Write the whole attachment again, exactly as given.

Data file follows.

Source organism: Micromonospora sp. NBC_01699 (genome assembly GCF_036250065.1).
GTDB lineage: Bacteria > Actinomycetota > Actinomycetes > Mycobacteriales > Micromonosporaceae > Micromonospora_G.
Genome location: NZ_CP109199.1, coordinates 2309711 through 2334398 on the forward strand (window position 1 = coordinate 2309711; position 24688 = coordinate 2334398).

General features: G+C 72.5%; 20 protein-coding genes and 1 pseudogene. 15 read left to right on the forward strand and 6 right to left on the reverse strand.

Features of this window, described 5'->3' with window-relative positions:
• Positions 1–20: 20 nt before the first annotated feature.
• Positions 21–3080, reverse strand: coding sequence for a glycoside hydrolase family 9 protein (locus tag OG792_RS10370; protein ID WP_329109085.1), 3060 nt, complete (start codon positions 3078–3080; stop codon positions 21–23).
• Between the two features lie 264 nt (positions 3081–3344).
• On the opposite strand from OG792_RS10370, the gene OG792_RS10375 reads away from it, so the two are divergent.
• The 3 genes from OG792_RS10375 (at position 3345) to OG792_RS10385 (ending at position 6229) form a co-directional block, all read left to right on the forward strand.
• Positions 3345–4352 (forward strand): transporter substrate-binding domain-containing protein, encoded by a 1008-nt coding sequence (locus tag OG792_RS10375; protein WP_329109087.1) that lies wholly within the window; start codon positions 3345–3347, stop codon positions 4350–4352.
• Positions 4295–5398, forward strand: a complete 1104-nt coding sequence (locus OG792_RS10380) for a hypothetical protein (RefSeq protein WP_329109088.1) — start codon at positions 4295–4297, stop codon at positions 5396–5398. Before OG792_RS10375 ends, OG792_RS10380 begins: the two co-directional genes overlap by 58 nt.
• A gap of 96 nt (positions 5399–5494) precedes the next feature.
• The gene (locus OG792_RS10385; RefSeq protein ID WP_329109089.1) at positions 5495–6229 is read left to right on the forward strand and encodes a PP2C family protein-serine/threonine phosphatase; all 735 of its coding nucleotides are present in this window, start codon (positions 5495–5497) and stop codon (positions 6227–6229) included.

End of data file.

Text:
Source organism: Micromonospora sp. NBC_01699 (genome assembly GCF_036250065.1).
GTDB lineage: Bacteria > Actinomycetota > Actinomycetes > Mycobacteriales > Micromonosporaceae > Micromonospora_G.
Genome location: NZ_CP109199.1, coordinates 2309711 through 2334398 on the forward strand (window position 1 = coordinate 2309711; position 24688 = coordinate 2334398).

General features: G+C 72.5%; 20 protein-coding genes and 1 pseudogene. 15 read left to right on the forward strand and 6 right to left on the reverse strand.

Features of this window, described 5'->3' with window-relative positions:
• Positions 1–20: 20 nt before the first annotated feature.
• Positions 21–3080, reverse strand: coding sequence for a glycoside hydrolase family 9 protein (locus tag OG792_RS10370; protein ID WP_329109085.1), 3060 nt, complete (start codon positions 3078–3080; stop codon positions 21–23).
• Between the two features lie 264 nt (positions 3081–3344).
• On the opposite strand from OG792_RS10370, the gene OG792_RS10375 reads away from it, so the two are divergent.
• The 3 genes from OG792_RS10375 (at position 3345) to OG792_RS10385 (ending at position 6229) form a co-directional block, all read left to right on the forward strand.
• Positions 3345–4352 (forward strand): transporter substrate-binding domain-containing protein, encoded by a 1008-nt coding sequence (locus tag OG792_RS10375; protein WP_329109087.1) that lies wholly within the window; start codon positions 3345–3347, stop codon positions 4350–4352.
• Positions 4295–5398, forward strand: a complete 1104-nt coding sequence (locus OG792_RS10380) for a hypothetical protein (RefSeq protein WP_329109088.1) — start codon at positions 4295–4297, stop codon at positions 5396–5398. Before OG792_RS10375 ends, OG792_RS10380 begins: the two co-directional genes overlap by 58 nt.
• A gap of 96 nt (positions 5399–5494) precedes the next feature.
• The gene (locus OG792_RS10385; RefSeq protein ID WP_329109089.1) at positions 5495–6229 is read left to right on the forward strand and encodes a PP2C family protein-serine/threonine phosphatase; all 735 of its coding nucleotides are present in this window, start codon (positions 5495–5497) and stop codon (positions 6227–6229) included.